Below is our weekly rehearsal schedule. There are over 30 rehearsals a week in addition to our classroom and instrumental lessons. Music is for everyone and extra-curricular music plays a vital part in school life – there are music groups performing at almost every event the school puts on. We aim to cater for as many different musical tastes and aspirations as possible.

All students are encouraged upon entry to the school to join one of our extra-curricular musical activities. We firmly believe that music is something that everyone can enjoy, to which end many of our ensembles provide for pupils at different stages in their musical career. For example, we have choirs for both younger and older students as well as those interested in both small groups and large groups. We have jazz groups, rock groups, classical ensembles, orchestras, choirs, and each year perform a musical.

There are performance opportunities throughout the school year and students are encouraged to take as many of these as possible. There are also a number of performances outside school including a joint concert with the Prep School at the Butterworth Hall, an away day concert at the end of the summer term and numerous smaller-scale performances throughout the year.


The Music Department is especially proud of how many Oxbridge entries and scholarships it has secured in recent years, testimony to the high quality of musical experience we offer here. We look carefully at the individual strengths of each student before advising him or her of the best route to take, a university music course or the conservatoire route. In recent years we have placed students at the following universities and music colleges:

University of Oxford, Royal Welsh College of Music and Drama, Birmingham Conservatoire of Music, Leeds College of Music.

Music Scholarships:

Music Scholarships are available at 11+ and 16+. Holders of Music Scholarships will be expected to involve themselves fully in ensemble activities as well as maintaining high standards of individual performance. In addition to the department concerts, all Music Scholars are required to participate in two Scholars’ concerts when they will be expected to perform one or two solos. An accompanist will be provided for these occasions. It is also envisaged that Music Scholars will study the subject to GCSE level and probably beyond. Enthusiasm for music and potential for development are very important in the selection of Music Scholars, but as a guide it is anticipated that applicants will have reached or be approaching a standard of Grade 4 on their main instrument by the time of their audition.

Prospective applicants are welcome to spend some time visiting the Music Department during a normal school day and the Director of Music is happy to answer any queries that parents may have regarding the procedure for auditions.

Several Music Scholarships are available at Sixth Form level which recognise and reward excellence. Both existing students and external candidates may apply. The value of Music Scholarships will vary between 10% and 50%.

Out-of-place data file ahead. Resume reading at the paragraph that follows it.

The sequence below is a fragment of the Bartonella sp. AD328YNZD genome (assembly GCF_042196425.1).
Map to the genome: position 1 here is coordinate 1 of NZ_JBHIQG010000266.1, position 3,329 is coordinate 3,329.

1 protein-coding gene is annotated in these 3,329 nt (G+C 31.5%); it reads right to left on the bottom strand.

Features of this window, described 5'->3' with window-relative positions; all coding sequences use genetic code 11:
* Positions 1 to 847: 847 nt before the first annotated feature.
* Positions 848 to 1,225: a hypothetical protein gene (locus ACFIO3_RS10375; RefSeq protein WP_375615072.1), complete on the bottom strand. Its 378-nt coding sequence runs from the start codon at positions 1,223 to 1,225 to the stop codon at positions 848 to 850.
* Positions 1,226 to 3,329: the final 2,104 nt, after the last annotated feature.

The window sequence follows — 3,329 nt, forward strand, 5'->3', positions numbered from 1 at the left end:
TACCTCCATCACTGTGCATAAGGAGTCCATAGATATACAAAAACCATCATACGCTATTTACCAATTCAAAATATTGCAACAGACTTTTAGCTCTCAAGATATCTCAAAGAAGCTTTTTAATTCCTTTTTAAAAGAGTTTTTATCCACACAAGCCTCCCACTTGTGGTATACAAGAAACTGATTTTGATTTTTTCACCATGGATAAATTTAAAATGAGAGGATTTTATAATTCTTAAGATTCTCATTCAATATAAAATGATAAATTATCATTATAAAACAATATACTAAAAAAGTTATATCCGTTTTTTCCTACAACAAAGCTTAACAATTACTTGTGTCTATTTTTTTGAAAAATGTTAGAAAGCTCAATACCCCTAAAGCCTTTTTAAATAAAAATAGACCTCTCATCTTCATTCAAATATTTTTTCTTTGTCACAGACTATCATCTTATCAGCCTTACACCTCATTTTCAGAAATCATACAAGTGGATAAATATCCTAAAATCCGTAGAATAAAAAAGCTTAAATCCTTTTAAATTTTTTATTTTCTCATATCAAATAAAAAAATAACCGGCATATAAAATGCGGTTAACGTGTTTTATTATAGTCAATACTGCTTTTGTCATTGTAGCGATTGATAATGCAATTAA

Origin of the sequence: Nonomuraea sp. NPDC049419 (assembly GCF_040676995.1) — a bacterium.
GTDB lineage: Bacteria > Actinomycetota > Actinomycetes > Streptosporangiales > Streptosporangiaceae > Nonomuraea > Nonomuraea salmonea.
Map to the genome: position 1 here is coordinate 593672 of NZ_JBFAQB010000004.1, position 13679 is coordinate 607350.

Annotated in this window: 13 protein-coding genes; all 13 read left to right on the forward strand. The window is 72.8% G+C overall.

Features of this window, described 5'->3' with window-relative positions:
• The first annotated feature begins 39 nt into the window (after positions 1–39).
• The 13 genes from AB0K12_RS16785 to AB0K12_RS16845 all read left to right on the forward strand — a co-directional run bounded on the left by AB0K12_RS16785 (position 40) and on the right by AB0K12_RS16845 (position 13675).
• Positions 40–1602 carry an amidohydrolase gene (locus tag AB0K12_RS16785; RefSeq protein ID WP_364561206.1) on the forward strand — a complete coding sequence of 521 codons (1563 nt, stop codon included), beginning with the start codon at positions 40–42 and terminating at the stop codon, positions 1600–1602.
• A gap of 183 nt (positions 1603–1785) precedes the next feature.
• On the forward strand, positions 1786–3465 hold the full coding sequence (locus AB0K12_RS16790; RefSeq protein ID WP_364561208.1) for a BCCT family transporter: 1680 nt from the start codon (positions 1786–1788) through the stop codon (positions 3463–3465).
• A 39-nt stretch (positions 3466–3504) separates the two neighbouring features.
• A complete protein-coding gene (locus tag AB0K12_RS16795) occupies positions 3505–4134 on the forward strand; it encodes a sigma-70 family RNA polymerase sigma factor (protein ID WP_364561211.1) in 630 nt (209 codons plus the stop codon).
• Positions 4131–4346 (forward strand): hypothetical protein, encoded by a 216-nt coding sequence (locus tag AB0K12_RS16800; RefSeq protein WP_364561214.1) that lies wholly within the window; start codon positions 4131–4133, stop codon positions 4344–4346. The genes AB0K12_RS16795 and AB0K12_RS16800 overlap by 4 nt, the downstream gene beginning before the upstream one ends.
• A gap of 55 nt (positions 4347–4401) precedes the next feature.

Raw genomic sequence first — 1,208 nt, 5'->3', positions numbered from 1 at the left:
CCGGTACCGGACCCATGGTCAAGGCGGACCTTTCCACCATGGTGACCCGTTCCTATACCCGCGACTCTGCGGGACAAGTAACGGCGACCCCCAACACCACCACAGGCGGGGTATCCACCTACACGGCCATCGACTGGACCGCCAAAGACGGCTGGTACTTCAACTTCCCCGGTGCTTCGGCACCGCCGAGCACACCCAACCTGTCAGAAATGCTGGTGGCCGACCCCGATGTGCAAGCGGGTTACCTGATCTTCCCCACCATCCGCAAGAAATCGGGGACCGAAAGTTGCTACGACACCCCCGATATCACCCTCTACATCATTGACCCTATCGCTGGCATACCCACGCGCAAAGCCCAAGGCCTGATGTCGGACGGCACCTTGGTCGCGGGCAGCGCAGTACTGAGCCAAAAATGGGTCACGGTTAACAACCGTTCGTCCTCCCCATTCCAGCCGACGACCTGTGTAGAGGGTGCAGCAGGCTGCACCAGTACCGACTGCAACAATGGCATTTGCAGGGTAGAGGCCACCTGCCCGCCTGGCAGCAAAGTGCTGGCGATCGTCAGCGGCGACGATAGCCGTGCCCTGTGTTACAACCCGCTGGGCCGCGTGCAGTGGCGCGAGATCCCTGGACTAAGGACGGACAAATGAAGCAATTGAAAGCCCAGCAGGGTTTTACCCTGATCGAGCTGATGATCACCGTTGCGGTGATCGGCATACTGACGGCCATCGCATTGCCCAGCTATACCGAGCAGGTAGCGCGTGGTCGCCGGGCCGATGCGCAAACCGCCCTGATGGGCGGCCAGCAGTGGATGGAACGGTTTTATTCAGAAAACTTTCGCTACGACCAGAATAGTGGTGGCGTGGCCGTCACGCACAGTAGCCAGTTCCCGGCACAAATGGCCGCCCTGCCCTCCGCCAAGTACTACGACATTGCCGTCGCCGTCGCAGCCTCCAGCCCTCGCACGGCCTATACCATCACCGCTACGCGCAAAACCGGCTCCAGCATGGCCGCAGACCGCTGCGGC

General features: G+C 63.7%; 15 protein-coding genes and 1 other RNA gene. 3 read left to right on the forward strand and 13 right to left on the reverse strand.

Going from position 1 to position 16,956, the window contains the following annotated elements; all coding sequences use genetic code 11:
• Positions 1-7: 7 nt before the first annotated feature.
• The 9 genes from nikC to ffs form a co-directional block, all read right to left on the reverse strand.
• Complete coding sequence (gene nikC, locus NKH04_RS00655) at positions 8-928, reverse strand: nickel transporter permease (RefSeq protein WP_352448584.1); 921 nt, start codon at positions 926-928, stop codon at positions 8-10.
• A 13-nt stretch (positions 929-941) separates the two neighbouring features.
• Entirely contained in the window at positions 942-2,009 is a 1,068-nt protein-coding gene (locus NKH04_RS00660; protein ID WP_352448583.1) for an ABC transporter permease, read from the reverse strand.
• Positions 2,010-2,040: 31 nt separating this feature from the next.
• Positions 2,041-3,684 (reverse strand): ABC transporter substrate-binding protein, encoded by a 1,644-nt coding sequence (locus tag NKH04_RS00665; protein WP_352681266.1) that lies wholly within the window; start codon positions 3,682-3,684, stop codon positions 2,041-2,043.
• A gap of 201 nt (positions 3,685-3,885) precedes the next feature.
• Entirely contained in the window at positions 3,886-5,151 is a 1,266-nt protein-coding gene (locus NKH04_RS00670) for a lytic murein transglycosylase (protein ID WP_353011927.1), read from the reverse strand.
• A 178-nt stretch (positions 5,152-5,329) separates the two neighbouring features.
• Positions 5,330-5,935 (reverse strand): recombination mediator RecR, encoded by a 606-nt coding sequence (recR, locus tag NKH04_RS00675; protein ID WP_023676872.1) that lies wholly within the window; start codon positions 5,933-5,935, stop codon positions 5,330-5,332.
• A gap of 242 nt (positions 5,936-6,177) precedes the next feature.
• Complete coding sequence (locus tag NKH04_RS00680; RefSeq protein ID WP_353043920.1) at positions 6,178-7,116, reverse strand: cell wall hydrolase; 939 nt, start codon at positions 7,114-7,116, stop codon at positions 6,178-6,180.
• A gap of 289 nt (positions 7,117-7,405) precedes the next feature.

For details of how to apply for a Music Scholarship, please see the Admissions section of the website.


Director of Music:  Mr R. Newton: BA (Mus), MA (Cantab), PGCE
Teaching staff:

Dr R. Coull: BMus (Hons), MMus, PGCE, PhD

Assistant Director of Music and Key Stage 3 Co-Ordinator

Mr A. Kennedy: BMus, BA (Hons)
Head of Instrumental Studies

Music Secretary:  Mrs K Greenway
Performing Arts Technician: Mr D Balcam


In recent years the Music Department undertook an overseas tour to Dublin, Ireland and our Jazz Band and Junior Choir performed in the world famous Guinness Factory to great acclaim. Lots of sight-seeing was crammed alongside historical education as well as the obligatory shopping excursion! More recently we visited Cardiff (performing at the Welsh Parliament and Millennium Centre).

Instrumental Lessons

Pupils can learn a wide range of instruments in a variety of styles. Lessons are given on a rotational basis to ensure that pupils do not miss excessive amounts of academic work. We employ around 30 Visiting Music Teachers to cater for all orchestral instruments who bring a wealth of experience and talent to our department. Many VMTs also run extra-curricular ensembles in addition to instrumental teaching.

Students who wish to begin tuition on an instrument are advised to start with a taster lesson, which can be arranged by submitting the form ‘Learning a Musical Instrument at King Henry VIII School’ to the Music Secretary. This will allow the student to take part in a lesson on their chosen instrument with no obligation to continue and is free of charge.


Students at every Key Stage engage in composition. The department also has a Composer-in-Residence: Stephen Webster. Mr Webster has written music for school ensembles as well as arranging music for the recent Butterworth Hall concert. He also gives masterclasses to KS4 and 5 students and is available to tutor students on an individual basis if they are interested.

More information about Mr Webster can be found on his website: